By Liu Chen and Jeremy Rees
New Zealand should develop a trade and travel hub between China and Latin America, a conference of government and business leaders in Auckland has been told.
At the Building the Southern Link Conference, Trade and Export Growth Minister David Parker said New Zealand's geographic location - once considered a disadvantage - was now a development opportunity.
"What do we need this southern hub to do? At the simplest level, the hub should facilitate seamless and convenient exchange of goods and travel for people between the eastern and western sides of the Pacific Ocean," he said.
"In this sense, New Zealand offers a clear alternative to crowded northern hemisphere airports."
The idea proposes to build links to Latin America, especially Argentina and Chile, through expanding trade agreements, more cultural exchanges, developing an airline hub in New Zealand and using the country's position as a way point - or "funnel" in aviation industry language - between the eastern seaboard of Australia, China and Latin America.
Supporters argue that New Zealand has a close economic relationship with China already under the 2008 free trade agreement and is now seeking better trade links with countries like Chile, Mexico and Peru through trade agreements.
A briefing paper to the conference said New Zealand had Air New Zealand and seven Chinese air carriers flying to eight different Chinese cities, and there was an opportunity to develop more air links to South America.
"Currently one New Zealand and one South American carrier fly to two South American cities. No Chinese carriers currently fly to South America across the Southern Link, although one Chinese carrier operates a service through Madrid to Sao Paolo (Brazil)."
Mr Parker said New Zealand and smaller countries could help shape global trading policies, promote transparency and sustainability, and develop technology to reduce green house emissions.
He also said the governments and businesses in those regions needed to work together.
Former trade minister Tim Groser said the idea was "picture perfect" for the country "to move forward", in a way which fit the government's strategic interest and priorities.
Given the idea was under the framework of China's controversial Belt and Road Initiative (BRI), Mr Groser said New Zealand needed to deal with care. As a developed country, New Zealand has less interest in the infrastructure building which has marked much of the Belt and Road discussions with developing nations.
He said the idea of New Zealand as a funnel or bridge between the two sides of the Pacific "ticks all the boxes" and fits reports done by the New Zealand China Council and PwC on how to handle the BRI. The idea of New Zealand as a "bus stop" along the maritime roads of the Belt and Road was floated at the launch of the PwC report last year.
The "boxes" included assessing New Zealand's advantages, how to get Beijing's attention and how to reduce political risk.
"As we approach this extremely important Chinese strategic initiative, the BRI, those long-standing principals and values that reflect underlying New Zealand values will be central to our participation in this," he said.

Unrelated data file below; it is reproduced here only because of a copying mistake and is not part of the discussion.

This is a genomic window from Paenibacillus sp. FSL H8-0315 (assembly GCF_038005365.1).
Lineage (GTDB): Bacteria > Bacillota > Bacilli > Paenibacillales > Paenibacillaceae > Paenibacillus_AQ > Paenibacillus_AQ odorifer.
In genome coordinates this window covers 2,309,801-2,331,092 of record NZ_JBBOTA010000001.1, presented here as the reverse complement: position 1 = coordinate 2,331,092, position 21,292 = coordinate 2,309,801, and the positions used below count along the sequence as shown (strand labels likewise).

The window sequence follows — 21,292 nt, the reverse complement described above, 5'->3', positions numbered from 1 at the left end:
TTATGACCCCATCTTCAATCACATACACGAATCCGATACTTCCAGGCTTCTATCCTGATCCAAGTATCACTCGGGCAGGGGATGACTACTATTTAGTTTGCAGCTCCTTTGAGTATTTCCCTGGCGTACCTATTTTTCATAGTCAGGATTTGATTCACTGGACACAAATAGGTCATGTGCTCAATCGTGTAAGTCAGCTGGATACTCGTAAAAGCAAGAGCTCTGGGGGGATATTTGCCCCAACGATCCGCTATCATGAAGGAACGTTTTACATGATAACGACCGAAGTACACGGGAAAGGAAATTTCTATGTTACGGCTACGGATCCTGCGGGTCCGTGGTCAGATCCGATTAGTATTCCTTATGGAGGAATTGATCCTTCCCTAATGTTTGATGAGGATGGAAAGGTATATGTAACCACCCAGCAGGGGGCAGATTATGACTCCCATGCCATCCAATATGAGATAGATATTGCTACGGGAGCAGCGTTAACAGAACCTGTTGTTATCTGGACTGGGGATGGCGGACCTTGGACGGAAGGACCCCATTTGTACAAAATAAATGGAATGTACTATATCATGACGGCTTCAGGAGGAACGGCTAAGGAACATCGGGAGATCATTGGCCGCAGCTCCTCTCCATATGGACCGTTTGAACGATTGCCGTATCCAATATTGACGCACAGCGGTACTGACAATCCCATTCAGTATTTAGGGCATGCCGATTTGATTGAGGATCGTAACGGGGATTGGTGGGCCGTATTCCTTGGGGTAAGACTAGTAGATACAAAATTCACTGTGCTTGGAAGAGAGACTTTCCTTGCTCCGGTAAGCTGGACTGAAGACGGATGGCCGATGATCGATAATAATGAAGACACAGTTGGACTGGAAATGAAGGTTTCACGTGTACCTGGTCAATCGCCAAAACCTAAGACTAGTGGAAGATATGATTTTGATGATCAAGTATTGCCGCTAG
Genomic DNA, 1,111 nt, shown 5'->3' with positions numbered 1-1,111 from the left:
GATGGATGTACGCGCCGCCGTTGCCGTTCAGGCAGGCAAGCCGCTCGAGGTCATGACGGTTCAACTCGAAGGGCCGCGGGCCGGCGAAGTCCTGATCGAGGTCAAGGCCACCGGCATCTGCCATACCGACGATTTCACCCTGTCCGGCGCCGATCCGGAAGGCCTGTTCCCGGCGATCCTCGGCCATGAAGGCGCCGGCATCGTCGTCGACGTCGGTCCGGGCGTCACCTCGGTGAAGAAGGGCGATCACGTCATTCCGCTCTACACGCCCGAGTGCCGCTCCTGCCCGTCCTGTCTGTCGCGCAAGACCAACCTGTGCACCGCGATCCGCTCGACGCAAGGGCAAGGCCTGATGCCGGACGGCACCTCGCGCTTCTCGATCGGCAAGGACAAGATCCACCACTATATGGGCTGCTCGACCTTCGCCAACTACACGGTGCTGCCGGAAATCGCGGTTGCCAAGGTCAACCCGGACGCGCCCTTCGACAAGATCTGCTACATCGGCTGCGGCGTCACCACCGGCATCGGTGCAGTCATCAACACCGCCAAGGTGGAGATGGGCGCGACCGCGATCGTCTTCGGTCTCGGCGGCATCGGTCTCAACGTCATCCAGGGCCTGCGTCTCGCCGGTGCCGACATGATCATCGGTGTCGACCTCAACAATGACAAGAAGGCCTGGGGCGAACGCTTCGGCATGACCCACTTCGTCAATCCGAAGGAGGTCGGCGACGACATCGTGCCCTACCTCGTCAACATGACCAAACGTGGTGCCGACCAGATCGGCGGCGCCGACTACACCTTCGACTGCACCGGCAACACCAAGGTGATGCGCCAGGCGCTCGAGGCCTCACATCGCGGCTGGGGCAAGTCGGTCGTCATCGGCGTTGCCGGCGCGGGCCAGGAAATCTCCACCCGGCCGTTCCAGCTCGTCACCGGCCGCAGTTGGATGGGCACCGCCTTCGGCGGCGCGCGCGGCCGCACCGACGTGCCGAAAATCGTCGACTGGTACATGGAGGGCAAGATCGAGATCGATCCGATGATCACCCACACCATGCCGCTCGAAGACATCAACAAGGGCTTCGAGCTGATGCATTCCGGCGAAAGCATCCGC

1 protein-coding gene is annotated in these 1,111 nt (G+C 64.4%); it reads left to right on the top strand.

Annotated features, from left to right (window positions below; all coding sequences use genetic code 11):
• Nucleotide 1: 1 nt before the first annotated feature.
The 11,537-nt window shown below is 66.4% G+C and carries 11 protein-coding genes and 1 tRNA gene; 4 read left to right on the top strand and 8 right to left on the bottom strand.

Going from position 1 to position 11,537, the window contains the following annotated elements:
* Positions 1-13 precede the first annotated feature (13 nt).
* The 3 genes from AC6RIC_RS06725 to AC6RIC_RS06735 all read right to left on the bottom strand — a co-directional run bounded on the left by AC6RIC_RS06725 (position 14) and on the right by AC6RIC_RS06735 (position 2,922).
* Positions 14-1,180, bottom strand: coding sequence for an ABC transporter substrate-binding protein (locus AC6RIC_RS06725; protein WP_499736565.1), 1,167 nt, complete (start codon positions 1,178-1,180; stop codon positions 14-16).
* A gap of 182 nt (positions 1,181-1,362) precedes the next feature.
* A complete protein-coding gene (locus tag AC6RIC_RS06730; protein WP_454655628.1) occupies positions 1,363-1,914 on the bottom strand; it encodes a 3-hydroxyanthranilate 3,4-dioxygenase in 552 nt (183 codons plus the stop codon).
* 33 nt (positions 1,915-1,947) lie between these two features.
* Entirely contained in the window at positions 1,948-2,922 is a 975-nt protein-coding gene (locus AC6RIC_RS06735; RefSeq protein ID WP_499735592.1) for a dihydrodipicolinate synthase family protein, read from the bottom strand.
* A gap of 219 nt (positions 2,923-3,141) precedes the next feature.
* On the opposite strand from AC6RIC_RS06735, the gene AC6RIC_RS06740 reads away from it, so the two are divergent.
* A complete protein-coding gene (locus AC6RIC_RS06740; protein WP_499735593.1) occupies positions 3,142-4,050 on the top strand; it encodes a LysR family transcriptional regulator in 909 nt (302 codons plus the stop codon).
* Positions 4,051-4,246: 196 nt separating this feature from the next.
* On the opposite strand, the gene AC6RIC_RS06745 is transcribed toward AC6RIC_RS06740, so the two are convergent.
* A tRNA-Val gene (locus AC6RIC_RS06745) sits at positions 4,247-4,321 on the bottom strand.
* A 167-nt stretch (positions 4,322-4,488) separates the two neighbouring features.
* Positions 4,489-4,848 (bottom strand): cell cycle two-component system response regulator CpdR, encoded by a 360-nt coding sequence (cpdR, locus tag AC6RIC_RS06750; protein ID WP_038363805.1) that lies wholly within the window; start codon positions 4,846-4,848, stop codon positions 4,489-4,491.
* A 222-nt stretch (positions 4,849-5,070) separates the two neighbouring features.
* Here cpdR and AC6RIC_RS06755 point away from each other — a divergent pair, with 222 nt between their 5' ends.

Mr Groser said the BRI initiative reflected China's growing power, the shift of tone of the relationships between the United States and China, as well as the backwash into the international trading system.
However, he said it was the relationships between the two super-powers, rather than the intrinsic nature of this initiative that made it controversial.
The conference was co-hosted by the New Zealand China Council, Latin America New Zealand Business Council, Connecting New Zealand and Latin American Business, as well as China's Fudan University, which studies the BRI initiative.
Professor Huang Renwei, from Fudan University, said the emphasis of the Belt and Road was shifting from broad brush design to more detail work, and from infrastructure building to co-operation, financing and co-operation agreements.
China identified New Zealand and Oceania as a place for agriculture and resources while Latin America was seen as a place for high Chinese investment and energy supply, he said.
Professor Chen Zhimin, Vice-President of Fudan University, said north American airports were getting clogged and less convenient, and transit times seemed to be slowing. A trip from Shanghai to Auckland and then on to Santiago or Buenos Aires could take some 22 hours whereas a flight from Shanghai to North America then on to Santiago or Buenos Aires could be five hours longer.
"New Zealand is a midway point, a meeting point, between Asia and Latin America.
"It has also been a facilitator in setting up free trade agreements and could help co-ordinate a shift from bilateral agreements to multilateral ones."
Former Prime Minister John Key, now a member of the Air New Zealand board, said New Zealand could become a trans-Pacific link point.
"South America is a huge opportunity for New Zealand and the rest of the world. New Zealand is doing well there but there is a lot more that can be done."
Stephen Jacobi, the executive director of the New Zealand China Council, said any Southern Link initiative would need to be a partnership between government and business. Government would need to establish policies, initiatives for transit visas, slots for airlines, Customs and biosecurity regulations; businesses would then need to respond with commercial strategies to build trade on the link.